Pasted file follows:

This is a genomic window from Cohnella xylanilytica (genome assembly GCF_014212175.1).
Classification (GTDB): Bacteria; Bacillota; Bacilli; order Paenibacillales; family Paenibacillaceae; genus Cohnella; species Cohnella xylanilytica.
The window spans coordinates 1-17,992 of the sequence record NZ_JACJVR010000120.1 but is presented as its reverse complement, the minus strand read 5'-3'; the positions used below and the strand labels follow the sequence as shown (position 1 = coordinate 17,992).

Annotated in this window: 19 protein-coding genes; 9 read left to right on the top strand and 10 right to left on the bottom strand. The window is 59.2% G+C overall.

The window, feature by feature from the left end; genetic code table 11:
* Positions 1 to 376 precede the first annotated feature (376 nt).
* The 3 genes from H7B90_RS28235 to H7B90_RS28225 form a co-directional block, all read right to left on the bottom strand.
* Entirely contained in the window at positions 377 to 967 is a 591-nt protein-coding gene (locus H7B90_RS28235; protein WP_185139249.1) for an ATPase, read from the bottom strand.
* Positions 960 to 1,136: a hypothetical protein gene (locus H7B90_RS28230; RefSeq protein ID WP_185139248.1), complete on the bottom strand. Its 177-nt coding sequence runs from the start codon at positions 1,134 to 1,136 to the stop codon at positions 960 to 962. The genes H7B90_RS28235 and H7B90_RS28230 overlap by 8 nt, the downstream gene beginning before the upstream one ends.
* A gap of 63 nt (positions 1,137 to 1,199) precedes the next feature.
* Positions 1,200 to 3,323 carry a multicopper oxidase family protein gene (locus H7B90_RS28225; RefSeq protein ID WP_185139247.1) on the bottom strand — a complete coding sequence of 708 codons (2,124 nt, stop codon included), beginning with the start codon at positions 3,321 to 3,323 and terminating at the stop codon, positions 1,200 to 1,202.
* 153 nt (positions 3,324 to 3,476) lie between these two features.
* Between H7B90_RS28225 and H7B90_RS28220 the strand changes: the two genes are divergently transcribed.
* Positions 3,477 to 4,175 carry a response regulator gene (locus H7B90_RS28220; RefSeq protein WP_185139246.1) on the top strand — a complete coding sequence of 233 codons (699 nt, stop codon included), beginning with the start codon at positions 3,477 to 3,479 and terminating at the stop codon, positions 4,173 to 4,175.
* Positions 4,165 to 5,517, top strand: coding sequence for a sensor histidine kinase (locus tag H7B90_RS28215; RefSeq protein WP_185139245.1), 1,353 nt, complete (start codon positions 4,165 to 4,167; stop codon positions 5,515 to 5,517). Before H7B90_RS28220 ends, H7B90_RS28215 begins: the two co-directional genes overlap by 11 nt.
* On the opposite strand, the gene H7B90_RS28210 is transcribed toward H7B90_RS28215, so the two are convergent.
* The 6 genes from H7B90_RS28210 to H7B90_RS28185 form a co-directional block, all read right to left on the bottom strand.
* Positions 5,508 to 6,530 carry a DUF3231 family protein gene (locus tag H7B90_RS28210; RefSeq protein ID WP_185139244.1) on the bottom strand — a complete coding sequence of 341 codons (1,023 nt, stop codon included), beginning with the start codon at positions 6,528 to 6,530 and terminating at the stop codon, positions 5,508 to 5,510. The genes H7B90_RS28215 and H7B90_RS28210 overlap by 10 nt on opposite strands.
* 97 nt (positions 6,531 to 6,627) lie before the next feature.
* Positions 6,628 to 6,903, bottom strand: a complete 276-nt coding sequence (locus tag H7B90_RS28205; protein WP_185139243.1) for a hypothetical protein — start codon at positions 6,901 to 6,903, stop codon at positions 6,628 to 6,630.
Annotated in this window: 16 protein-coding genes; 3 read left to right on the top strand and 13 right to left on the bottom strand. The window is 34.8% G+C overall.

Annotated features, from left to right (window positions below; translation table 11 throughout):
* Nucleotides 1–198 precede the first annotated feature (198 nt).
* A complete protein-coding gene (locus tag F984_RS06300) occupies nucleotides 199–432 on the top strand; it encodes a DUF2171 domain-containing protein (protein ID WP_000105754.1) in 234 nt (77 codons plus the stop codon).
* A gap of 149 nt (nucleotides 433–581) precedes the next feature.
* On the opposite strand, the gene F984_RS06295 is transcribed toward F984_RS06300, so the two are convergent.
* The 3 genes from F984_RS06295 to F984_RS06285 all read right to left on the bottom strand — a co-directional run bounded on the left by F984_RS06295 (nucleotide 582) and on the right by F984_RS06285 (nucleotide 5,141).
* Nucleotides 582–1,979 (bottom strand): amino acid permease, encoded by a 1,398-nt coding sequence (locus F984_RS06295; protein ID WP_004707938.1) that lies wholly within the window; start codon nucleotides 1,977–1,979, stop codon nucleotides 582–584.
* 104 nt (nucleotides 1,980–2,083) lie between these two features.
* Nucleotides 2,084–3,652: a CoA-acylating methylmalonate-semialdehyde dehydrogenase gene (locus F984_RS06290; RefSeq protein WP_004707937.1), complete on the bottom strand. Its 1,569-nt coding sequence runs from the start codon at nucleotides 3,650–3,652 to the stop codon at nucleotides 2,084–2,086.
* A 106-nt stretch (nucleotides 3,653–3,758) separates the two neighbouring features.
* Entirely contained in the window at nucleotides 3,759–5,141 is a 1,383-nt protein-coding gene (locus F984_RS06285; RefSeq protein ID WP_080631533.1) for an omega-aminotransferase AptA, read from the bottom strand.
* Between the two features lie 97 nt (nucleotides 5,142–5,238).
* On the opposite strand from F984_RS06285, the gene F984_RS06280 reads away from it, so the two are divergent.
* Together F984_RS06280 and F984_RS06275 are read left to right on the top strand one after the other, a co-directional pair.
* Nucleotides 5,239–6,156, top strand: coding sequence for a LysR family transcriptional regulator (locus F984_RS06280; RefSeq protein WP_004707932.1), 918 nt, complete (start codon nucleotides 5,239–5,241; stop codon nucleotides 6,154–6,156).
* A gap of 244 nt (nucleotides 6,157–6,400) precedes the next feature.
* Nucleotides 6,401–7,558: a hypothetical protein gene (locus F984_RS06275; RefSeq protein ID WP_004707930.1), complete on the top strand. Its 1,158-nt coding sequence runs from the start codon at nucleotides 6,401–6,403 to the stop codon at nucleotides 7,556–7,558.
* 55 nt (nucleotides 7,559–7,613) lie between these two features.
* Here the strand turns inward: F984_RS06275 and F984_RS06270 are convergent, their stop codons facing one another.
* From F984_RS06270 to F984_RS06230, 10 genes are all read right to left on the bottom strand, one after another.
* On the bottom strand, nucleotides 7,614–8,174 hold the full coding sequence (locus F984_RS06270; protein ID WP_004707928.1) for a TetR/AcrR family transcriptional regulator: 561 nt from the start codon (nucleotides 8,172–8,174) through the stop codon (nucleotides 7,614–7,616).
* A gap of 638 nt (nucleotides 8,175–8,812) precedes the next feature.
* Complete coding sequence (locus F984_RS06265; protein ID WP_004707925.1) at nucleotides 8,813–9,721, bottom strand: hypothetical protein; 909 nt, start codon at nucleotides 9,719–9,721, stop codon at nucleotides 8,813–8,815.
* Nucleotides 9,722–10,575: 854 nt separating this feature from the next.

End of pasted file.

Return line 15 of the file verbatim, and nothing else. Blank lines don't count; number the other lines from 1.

* Positions 4,165 to 5,517, top strand: coding sequence for a sensor histidine kinase (locus tag H7B90_RS28215; RefSeq protein WP_185139245.1), 1,353 nt, complete (start codon positions 4,165 to 4,167; stop codon positions 5,515 to 5,517). Before H7B90_RS28220 ends, H7B90_RS28215 begins: the two co-directional genes overlap by 11 nt.